Some helpful tips to find the best holiday gifts for farmers.
Every year around now my daughters ritualistically ask what I want for Christmas and get the same old answer, which they flatly ignore. Fact is, I have no idea what I want except that I really don’t want them spending their hard-earned paychecks on me. Dad’s directive notwithstanding, years ago a Leatherman advertisement so impressed the girls that they pooled meager resources and introduced me to the multi-tool, apologetic that they had only a single little package to give. To say that I was touched doesn’t begin to do justice to the range of emotions I felt that day, but it does prove the cliché — the thought is what counts. Various brands of the multi-tools can range in cost from $50 to $150.
The most meaningful holiday gift ideas might come directly from the farmer in your life, or you might need to turn up the gain on your observational antennae and put some thought into your gift giving.
When choosing holiday gifts for farmers pay attention to which sections of the farm store your special someone gravitates to even when you are simply on a mission for dog food: There might be a fine gift idea right there.
For example, early in our life together, my sweet bride Kate observed that I lingered at the tool chest display even when the errand was for an urgent couple of shear pins and a pitman arm for the mower. She knew I would never request a toolbox for Christmas because they are expensive and because guys classify them as personal items — no guy talks to his socks, but we all talk to our toolboxes. Not intimidated by gender-biased baloney, Kate made it her business one year to pick out the best three-piece rollaway tool chest the budget could bear. (Tool chest prices range from $300 to several thousand depending on the brand and features.)
Fifteen years later when she saw me repairing a handle on that best-ever gift, she flushed a little and asked whether I oughtn’t just get rid of it, now that we could afford a good one. I picked up a cloth and furiously polished the worn red steel, well aware that I already had the BEST one.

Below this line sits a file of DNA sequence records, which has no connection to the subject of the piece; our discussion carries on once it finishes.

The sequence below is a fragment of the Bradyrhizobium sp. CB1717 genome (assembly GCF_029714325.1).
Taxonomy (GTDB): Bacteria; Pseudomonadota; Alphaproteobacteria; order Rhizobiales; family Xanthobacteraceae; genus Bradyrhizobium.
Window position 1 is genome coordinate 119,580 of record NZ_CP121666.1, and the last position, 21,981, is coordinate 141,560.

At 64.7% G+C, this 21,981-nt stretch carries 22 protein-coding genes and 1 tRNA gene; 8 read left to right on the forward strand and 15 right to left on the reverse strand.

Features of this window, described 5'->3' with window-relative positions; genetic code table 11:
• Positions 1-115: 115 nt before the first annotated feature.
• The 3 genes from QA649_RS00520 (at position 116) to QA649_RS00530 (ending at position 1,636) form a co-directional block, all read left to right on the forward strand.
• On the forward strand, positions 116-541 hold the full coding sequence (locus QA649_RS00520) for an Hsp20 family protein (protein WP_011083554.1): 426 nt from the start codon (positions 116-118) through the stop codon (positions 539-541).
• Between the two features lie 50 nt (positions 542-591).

Watch for Christmas Gift Hints
When trips to the farm store fail, other avenues avail. Best of all, you need only observe. Does your favorite farmer come in from chores chilled to the bone while decrying the cost of a new pair of insulated coveralls? Which mail-order catalogues replace their favorite books at bedtime? Is there a new crop or species of livestock they are considering? Do they need a computer? How about an MP3 player? Do their feet hurt after a long day on the job? Do they fight bitterly with mosquitoes and black flies in the spring? In reflective moments what do they wish for? I know these suggestions seem trite, but people with busy lives tend to lose touch over the mundane. This is your chance to reverse the trend and give real meaning to your giving.
Kate and I both appreciate receiving nice, functional clothing as gifts. Perhaps this is the year for that shearling coat, arctic-grade Carhartt coverall ($80 to $125 for a quilt-lined cotton duck, or $140 to $215 for the Extreme Arctic denier cordura nylon pair) or American-made virgin wool shirt (from Filson for $135 to $145). Check at Sierra Trading Post (www.SierraTradingPost.com) for substantially discounted models if you don’t need the latest and greatest. For an excellent selection of Carhartt and other hardy brands, try Gempler’s (www.Gemplers.com); they also have an excellent selection of tools for the farm. For quirky, hard-core, and comfortable work clothes, the Duluth Trading Co. can’t be beat (www.DuluthTrading.com). Check out their line of incredibly comfortable F.O.M. shirts (Freedom Of Movement) and Longtail T-shirts — a line of shirts long enough to eliminate “plumber’s crack” (which might be more of a gift to those your farmer works with, but would be appreciated nonetheless). The F.O.M. shirts run from $35 to $45, and the Longtail Ts are $10-$20. They also originated the Bucket Boss line of tool organizers and continue to offer high-tech soft-sided solutions to reducing clutter.
If bugs bug your farmer, look for clothing made with the award-winning Buzz Off fabrics, which are specially treated with permethrin in a patent-pending process that retains insecticidal efficacy for many laundering cycles. Imagine not having to carry that bottle of DEET or other insect repellent on forays into field and forest. The fabrics are effective against ticks, flies, mosquitoes, ants, chiggers, and more. Check Cabela’s (www.Cabelas.com) or L.L. Bean (www.LLBean.com) for a nice selection of Buzz Off articles, which cost from $22 to $84.